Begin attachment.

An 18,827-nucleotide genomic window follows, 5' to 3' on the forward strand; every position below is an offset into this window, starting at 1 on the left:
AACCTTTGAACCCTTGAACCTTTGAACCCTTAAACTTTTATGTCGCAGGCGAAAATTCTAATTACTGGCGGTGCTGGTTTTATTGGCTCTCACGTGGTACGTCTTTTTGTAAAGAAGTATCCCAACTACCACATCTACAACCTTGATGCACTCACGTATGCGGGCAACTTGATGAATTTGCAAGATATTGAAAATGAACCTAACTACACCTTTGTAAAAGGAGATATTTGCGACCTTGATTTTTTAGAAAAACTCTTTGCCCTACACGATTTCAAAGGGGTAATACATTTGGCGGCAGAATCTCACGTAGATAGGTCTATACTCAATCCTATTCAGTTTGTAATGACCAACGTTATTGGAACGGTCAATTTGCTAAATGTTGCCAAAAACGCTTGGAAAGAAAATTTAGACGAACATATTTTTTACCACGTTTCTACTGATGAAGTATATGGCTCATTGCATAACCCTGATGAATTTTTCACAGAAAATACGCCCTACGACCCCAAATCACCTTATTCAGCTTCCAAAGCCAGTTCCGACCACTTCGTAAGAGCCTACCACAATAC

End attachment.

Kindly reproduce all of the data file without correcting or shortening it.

An 18,827-nucleotide genomic window follows, 5' to 3' on the forward strand; every position below is an offset into this window, starting at 1 on the left:
AACCTTTGAACCCTTGAACCTTTGAACCCTTAAACTTTTATGTCGCAGGCGAAAATTCTAATTACTGGCGGTGCTGGTTTTATTGGCTCTCACGTGGTACGTCTTTTTGTAAAGAAGTATCCCAACTACCACATCTACAACCTTGATGCACTCACGTATGCGGGCAACTTGATGAATTTGCAAGATATTGAAAATGAACCTAACTACACCTTTGTAAAAGGAGATATTTGCGACCTTGATTTTTTAGAAAAACTCTTTGCCCTACACGATTTCAAAGGGGTAATACATTTGGCGGCAGAATCTCACGTAGATAGGTCTATACTCAATCCTATTCAGTTTGTAATGACCAACGTTATTGGAACGGTCAATTTGCTAAATGTTGCCAAAAACGCTTGGAAAGAAAATTTAGACGAACATATTTTTTACCACGTTTCTACTGATGAAGTATATGGCTCATTGCATAACCCTGATGAATTTTTCACAGAAAATACGCCCTACGACCCCAAATCACCTTATTCAGCTTCCAAAGCCAGTTCCGACCACTTCGTAAGAGCCTACCACAATAC